As a young boy Dürer was educated at the Lateinschule in St Lorenz and he also worked in his father's workshop learning the trade of a goldsmith and jeweller. By the age of 13 he was already a skilled painter as seen from a self portrait which he painted at that time. This was the first of many self-portraits which Dürer painted and they provide a wonderful record. Here is our collection of such self-portraits.

In 1486 Dürer became an apprentice painter and woodcut designer to Michael Wolgemut, the leading producer of altarpieces. After an apprenticeship of four years, Dürer had learnt all he could from Wolgemut and had reached a level of artistic quality exceeding that of his famous teacher. Wolgemut advised Dürer to travel to widen his experience and meet other artists. Following Wolgemut's advice, Dürer delayed visiting Italy (which Wolgemut himself never visited), where there were very different artistic styles, until he had fully developed his own style and learnt more techniques from other German artists.

Dürer travelled first to Nördlingen, where he met artists of the Swabian school. The Swabian style had been influenced by Dutch artistic design which Dürer had not met before. His next visit was to Ulm where he met more artists of the Swabian school.

.. participated with keen enjoyment in the discussions among artists of his own age, in the low-ceilinged taverns, over foaming mugs of beer. These youthful enthusiasts, in common with those of all nations throughout history, were bent on rejuvenation of the art of the world. They were delighted with Dürer's drawings, with his first engravings and the small pictures he had already painted, independently of Wolgemut's directions or opinions.

Leaving Ulm, Dürer made his way to Constance which charmed him with its fairyland appearance. Basel was the next town which Dürer visited, and he found it quite similar to his home town of Nürnberg. Finally Dürer returned home, making visits to Colmar and Strasbourg on the way.

It had been a long journey of great importance to Dürer which had taken nearly four years, but after he returned to Nürnberg in 1494 he felt disappointed that he had not visited Italy. He had also become convinced that

... the new art must be based upon science - in particular, upon mathematics, as the most exact, logical, and graphically constructive of the sciences.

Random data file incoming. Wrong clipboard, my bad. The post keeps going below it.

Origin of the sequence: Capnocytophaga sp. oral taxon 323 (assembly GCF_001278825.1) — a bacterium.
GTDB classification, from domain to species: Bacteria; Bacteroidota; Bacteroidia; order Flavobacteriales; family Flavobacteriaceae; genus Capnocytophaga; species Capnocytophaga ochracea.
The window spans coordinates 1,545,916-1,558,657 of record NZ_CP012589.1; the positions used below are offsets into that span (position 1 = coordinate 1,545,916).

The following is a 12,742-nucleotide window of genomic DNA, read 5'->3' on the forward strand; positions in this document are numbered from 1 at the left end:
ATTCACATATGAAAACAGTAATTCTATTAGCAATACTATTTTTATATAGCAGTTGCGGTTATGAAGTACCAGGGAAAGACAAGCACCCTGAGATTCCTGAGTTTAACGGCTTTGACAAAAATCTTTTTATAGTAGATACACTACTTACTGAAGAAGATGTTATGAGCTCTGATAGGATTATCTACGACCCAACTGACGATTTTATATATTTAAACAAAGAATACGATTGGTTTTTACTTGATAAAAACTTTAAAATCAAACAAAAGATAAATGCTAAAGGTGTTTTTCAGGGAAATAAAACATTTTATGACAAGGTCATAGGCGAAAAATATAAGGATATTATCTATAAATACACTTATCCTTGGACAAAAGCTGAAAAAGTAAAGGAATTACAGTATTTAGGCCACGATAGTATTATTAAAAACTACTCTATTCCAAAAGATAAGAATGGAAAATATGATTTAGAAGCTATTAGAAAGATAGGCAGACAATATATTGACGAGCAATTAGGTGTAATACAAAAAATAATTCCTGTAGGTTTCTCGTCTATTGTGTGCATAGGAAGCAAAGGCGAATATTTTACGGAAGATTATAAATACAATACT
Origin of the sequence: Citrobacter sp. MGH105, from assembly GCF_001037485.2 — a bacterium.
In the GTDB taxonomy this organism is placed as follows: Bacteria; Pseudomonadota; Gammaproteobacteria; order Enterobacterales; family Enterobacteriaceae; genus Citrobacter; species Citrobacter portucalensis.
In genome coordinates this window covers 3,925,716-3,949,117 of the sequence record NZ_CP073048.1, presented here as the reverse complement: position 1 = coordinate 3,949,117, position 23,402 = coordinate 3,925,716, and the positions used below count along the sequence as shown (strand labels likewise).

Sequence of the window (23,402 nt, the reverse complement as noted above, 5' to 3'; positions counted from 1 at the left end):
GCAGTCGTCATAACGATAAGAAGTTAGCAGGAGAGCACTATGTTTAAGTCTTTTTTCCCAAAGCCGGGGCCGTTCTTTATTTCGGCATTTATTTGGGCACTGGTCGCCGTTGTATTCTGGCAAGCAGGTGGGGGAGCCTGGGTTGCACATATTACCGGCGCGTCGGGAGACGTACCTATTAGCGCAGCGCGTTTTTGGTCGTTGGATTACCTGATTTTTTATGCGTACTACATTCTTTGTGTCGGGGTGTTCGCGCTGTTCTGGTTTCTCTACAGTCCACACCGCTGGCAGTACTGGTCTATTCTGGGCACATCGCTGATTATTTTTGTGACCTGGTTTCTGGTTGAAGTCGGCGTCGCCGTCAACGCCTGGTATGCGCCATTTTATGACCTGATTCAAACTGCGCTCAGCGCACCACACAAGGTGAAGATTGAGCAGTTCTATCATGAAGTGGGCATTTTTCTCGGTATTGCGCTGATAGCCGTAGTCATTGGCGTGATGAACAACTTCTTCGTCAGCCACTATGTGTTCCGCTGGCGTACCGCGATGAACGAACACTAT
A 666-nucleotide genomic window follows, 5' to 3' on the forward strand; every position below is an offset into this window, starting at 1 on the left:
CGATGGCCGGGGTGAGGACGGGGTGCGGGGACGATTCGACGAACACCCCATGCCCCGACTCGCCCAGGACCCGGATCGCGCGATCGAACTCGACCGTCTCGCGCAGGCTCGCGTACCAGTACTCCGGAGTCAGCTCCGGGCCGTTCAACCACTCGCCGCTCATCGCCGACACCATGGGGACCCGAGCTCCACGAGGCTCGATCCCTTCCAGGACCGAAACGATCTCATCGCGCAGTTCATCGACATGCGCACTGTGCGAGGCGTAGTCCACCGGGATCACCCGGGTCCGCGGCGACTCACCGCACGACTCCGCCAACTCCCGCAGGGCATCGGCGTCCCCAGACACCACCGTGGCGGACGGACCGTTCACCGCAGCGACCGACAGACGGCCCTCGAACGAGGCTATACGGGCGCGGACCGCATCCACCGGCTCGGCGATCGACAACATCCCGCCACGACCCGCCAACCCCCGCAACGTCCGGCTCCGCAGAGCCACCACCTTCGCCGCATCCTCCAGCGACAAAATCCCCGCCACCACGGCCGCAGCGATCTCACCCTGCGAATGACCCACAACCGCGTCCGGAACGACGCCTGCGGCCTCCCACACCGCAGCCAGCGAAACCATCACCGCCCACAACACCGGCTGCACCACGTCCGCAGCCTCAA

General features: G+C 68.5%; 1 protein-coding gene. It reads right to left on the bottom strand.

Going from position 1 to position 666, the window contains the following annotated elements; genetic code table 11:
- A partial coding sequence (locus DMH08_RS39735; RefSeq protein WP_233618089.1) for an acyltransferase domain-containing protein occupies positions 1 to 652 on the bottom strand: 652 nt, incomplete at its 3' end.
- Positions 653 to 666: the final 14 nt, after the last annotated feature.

Italy was not only a country with new ideas to offer Dürer in art, but it was also leading the world at this time in the revival of mathematics. Before setting out for Italy, however, Dürer married Agnes Frey, the daughter of a learned man Hans Frey who had made quite a lot of money through making jewellery, musical instruments, and mechanical devices.

The marriage seems to have been more the idea of the parents of Agnes and Albrecht, and the pair were married on 7 July 1494. It was a marriage which helped raise Dürer's status in Nürnberg, as well as provide him with money which helped him set up his own studio.

Before the end of 1494, Dürer was on his travels again, leaving Agnes behind in Nürnberg. First he visited Augsburg where he met strong Italian artistic influences for the first time. Travelling through the Tyrol, he reached Trento and his first view of Italy.

He travelled on to Verona before reaching Venice which was his main objective. In Venice, Dürer, as he had done throughout his journeys, sketched scenes, visited galleries and churches, and met with the local artists. One of the artists that he met in Venice, Giovanni Bellini, had an important influence on Dürer for [3]:-

... everything that [Venice] could teach him was to be found in Giovanni's paintings. He cultivated the artist's society, therefore, with a devotion both impassioned and deferential, retaining throughout his life, with his whole heart and soul, unbounded feelings of gratitude to the man whose pictures had unveiled so wonderful a world to him.